This post is a discussion of the April 2014 study showing Australian pertussis bacteria to be losing expression of the vaccine target pertactin. The post describing the evidence that the pertussis vaccine does not increase susceptibility to parapertussis is here.
Finally, more information has come out about the proportion of Whooping Cough bacteria that are losing expression of a protein targeted by the current vaccine.
The background it relatively simple: from the 1950s a vaccine against whooping cough was used that contained whole, killed cells of the bacterium responsible for the disease, Bordetella pertussis. Although the biggest studies to date have failed to support the claims, contemporary fear–mongering led to an increase in rejection of the vaccine and in lawsuits filed against its manufacturers and a subsequent shortage of the shot. Part of the solution to the drop in public confidence was the development of a vaccine that only contained several key proteins of the pertussis bacterium, the acellular pertussis (‘aP’) vaccines. In Australia, the whole cell vaccine was fully phased out of routine childhood immunisations in the early 2000s, with an aP shot containing three pertussis proteins currently on the childhood schedule.
Last year, an American report noted that of 12 clinical isolates (that is, samples of the bacterium obtained from sick patients) of Bordetella pertussis they tested, 11 had lost expression of Pertactin (Prn), one of the proteins included in modern formulations of the aP shot. Given that the version of the shot subsidised for the childhood schedule only includes three pertussis proteins, one of which is Prn, there is the possibility that this loss, if widespread, may have serious implications for the effectiveness of the immunity induced by the vaccine. As I predicted in my coverage of that paper, Australian researchers have since addressed the questions of how frequent these Prn-negative strains are and how recently they’ve arisen. In this post I will try to summarise for non-biologists the April 2014 paper, Rapid Increase in Pertactin-deficient Bordetella pertussis Isolates, Australia.
The juicy bits of the paper are summarised in their Figure 2 (below) which shows how many isolates from each year did or did not have detectable Prn expression (the bars) and what percentage overall were negative (the line).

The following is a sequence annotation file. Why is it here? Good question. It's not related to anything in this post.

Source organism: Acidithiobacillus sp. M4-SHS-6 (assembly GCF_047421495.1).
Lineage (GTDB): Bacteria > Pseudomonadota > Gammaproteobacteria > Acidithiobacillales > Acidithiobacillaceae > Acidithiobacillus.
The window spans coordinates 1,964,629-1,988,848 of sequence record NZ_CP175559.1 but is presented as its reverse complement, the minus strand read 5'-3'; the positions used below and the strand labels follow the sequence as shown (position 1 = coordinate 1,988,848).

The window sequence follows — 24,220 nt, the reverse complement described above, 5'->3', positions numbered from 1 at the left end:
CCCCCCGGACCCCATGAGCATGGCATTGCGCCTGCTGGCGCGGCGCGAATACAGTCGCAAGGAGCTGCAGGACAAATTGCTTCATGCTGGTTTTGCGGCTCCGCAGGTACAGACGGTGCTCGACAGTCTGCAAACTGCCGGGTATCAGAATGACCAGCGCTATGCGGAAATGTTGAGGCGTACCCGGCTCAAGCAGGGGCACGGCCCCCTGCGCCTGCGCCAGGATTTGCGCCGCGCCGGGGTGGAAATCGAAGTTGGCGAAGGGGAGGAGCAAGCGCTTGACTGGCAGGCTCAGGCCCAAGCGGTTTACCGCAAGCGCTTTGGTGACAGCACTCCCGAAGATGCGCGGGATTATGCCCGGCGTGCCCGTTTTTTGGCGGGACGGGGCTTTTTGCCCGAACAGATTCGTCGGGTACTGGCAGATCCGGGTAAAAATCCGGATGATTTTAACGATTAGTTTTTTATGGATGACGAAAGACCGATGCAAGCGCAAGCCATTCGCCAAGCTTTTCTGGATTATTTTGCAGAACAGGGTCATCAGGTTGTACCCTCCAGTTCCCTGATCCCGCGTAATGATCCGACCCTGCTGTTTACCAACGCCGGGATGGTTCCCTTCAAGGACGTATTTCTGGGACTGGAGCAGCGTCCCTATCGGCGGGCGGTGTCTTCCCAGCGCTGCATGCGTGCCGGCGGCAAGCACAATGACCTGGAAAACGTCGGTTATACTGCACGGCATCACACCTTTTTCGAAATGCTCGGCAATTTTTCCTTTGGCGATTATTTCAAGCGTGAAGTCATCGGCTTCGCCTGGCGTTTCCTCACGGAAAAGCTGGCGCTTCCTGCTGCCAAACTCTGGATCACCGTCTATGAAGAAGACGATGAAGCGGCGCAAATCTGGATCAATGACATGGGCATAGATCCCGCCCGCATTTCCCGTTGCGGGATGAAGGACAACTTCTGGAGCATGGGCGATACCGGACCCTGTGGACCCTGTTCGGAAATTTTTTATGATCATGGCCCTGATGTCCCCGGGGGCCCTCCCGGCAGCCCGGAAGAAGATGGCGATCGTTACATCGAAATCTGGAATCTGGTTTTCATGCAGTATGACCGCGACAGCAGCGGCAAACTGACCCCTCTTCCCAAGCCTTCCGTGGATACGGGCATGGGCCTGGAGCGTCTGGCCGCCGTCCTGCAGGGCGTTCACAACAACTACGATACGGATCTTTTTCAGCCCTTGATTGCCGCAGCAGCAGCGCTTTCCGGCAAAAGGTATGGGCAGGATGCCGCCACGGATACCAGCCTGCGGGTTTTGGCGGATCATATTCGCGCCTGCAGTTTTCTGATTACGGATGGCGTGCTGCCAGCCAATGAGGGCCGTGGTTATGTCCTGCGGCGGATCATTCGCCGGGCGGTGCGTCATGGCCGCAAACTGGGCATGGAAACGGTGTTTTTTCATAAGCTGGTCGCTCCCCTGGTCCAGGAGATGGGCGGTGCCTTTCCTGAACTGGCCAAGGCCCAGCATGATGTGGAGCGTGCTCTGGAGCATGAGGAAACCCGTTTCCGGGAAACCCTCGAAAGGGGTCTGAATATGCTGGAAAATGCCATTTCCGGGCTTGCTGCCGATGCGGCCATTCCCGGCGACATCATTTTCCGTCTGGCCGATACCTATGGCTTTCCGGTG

The authors report only being able to detect Prn-negative strains from 2008 onward, with a sharp rise that culminates in ~80% of isolates lacking detectable Prn protein in 2012. This suggests that there may be a selective advantage for Prn-negative strains of B. pertussis.
In order to determine whether this was a single chance event which gave one strain superiority, or possibly a more widespread loss of Prn protein expression in the wild B. pertussis population, the researchers decided to sequence the gene that normally encodes for Prn protein to see why it had been lost.
Interestingly, the team discovered that there were multiple reasons for the block in protein production. 80% of Prn-negative isolates had insertion sequences – pieces of mobile DNA, sort of like mini-viruses that jump through the genome – smack bang in the middle of the gene, stopping production of the protein. Two of the 96 Prn-negative isolates seemed to have complete deletion of the gene. Sixteen of them had completely normal Prn genes, indicating some other factor regulating production of the protein must have been altered. All of these mechanisms again differed from those reported by researchers outside of Australia who reported Prn-negative pertussis isolates. In short, there have been multiple roads to Prn-protein negativity taken by the pertussis bacteria, which suggests there has been a strong selective pressure on it for so many ways of losing the protein to have spontaneously arisen in the B. pertussis population.